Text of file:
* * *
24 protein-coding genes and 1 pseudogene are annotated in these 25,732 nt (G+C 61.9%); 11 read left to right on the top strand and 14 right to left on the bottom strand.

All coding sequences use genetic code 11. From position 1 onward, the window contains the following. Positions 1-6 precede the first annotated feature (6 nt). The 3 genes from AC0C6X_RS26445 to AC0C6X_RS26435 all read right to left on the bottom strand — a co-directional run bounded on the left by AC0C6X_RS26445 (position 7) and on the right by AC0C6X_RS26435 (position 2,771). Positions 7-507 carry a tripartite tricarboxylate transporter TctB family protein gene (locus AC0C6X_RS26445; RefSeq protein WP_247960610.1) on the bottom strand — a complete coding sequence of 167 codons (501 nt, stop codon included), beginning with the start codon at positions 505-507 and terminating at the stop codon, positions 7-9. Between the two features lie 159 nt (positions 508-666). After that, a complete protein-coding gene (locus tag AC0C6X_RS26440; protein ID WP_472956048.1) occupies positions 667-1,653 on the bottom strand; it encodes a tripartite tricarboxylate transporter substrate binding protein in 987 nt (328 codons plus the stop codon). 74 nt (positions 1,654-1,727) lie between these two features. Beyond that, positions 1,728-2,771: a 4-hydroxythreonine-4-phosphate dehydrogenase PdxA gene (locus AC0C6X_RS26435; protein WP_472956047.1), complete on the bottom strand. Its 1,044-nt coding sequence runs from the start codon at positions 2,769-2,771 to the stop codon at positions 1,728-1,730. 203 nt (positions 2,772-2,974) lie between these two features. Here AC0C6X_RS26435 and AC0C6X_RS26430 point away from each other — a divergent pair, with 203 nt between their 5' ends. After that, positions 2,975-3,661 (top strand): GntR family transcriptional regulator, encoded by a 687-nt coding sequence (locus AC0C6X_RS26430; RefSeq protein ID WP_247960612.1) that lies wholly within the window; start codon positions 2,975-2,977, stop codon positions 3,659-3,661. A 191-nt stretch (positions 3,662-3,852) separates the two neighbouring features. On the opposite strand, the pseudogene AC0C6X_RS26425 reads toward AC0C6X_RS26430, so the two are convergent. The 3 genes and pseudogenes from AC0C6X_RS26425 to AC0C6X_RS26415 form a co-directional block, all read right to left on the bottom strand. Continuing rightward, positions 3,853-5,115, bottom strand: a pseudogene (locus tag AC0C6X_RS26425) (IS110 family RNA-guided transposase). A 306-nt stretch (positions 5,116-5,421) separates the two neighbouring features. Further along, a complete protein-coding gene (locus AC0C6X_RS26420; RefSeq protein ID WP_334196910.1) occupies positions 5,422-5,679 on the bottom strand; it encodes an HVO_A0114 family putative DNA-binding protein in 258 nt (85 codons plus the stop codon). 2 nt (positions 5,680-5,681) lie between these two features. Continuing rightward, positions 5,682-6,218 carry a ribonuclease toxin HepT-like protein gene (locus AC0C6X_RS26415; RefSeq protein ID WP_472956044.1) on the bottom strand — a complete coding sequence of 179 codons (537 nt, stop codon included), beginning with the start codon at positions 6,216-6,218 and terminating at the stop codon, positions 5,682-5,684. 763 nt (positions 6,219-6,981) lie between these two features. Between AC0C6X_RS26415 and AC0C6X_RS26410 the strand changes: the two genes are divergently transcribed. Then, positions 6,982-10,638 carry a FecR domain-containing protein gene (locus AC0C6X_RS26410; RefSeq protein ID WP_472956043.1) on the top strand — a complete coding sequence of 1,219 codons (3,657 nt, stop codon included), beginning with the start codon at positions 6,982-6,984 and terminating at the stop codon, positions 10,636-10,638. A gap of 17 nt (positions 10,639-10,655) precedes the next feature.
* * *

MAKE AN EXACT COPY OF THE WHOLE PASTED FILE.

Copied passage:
24 protein-coding genes and 1 pseudogene are annotated in these 25,732 nt (G+C 61.9%); 11 read left to right on the top strand and 14 right to left on the bottom strand.

All coding sequences use genetic code 11. From position 1 onward, the window contains the following. Positions 1-6 precede the first annotated feature (6 nt). The 3 genes from AC0C6X_RS26445 to AC0C6X_RS26435 all read right to left on the bottom strand — a co-directional run bounded on the left by AC0C6X_RS26445 (position 7) and on the right by AC0C6X_RS26435 (position 2,771). Positions 7-507 carry a tripartite tricarboxylate transporter TctB family protein gene (locus AC0C6X_RS26445; RefSeq protein WP_247960610.1) on the bottom strand — a complete coding sequence of 167 codons (501 nt, stop codon included), beginning with the start codon at positions 505-507 and terminating at the stop codon, positions 7-9. Between the two features lie 159 nt (positions 508-666). After that, a complete protein-coding gene (locus tag AC0C6X_RS26440; protein ID WP_472956048.1) occupies positions 667-1,653 on the bottom strand; it encodes a tripartite tricarboxylate transporter substrate binding protein in 987 nt (328 codons plus the stop codon). 74 nt (positions 1,654-1,727) lie between these two features. Beyond that, positions 1,728-2,771: a 4-hydroxythreonine-4-phosphate dehydrogenase PdxA gene (locus AC0C6X_RS26435; protein WP_472956047.1), complete on the bottom strand. Its 1,044-nt coding sequence runs from the start codon at positions 2,769-2,771 to the stop codon at positions 1,728-1,730. 203 nt (positions 2,772-2,974) lie between these two features. Here AC0C6X_RS26435 and AC0C6X_RS26430 point away from each other — a divergent pair, with 203 nt between their 5' ends. After that, positions 2,975-3,661 (top strand): GntR family transcriptional regulator, encoded by a 687-nt coding sequence (locus AC0C6X_RS26430; RefSeq protein ID WP_247960612.1) that lies wholly within the window; start codon positions 2,975-2,977, stop codon positions 3,659-3,661. A 191-nt stretch (positions 3,662-3,852) separates the two neighbouring features. On the opposite strand, the pseudogene AC0C6X_RS26425 reads toward AC0C6X_RS26430, so the two are convergent. The 3 genes and pseudogenes from AC0C6X_RS26425 to AC0C6X_RS26415 form a co-directional block, all read right to left on the bottom strand. Continuing rightward, positions 3,853-5,115, bottom strand: a pseudogene (locus tag AC0C6X_RS26425) (IS110 family RNA-guided transposase). A 306-nt stretch (positions 5,116-5,421) separates the two neighbouring features. Further along, a complete protein-coding gene (locus AC0C6X_RS26420; RefSeq protein ID WP_334196910.1) occupies positions 5,422-5,679 on the bottom strand; it encodes an HVO_A0114 family putative DNA-binding protein in 258 nt (85 codons plus the stop codon). 2 nt (positions 5,680-5,681) lie between these two features. Continuing rightward, positions 5,682-6,218 carry a ribonuclease toxin HepT-like protein gene (locus AC0C6X_RS26415; RefSeq protein ID WP_472956044.1) on the bottom strand — a complete coding sequence of 179 codons (537 nt, stop codon included), beginning with the start codon at positions 6,216-6,218 and terminating at the stop codon, positions 5,682-5,684. 763 nt (positions 6,219-6,981) lie between these two features. Between AC0C6X_RS26415 and AC0C6X_RS26410 the strand changes: the two genes are divergently transcribed. Then, positions 6,982-10,638 carry a FecR domain-containing protein gene (locus AC0C6X_RS26410; RefSeq protein ID WP_472956043.1) on the top strand — a complete coding sequence of 1,219 codons (3,657 nt, stop codon included), beginning with the start codon at positions 6,982-6,984 and terminating at the stop codon, positions 10,636-10,638. A gap of 17 nt (positions 10,639-10,655) precedes the next feature.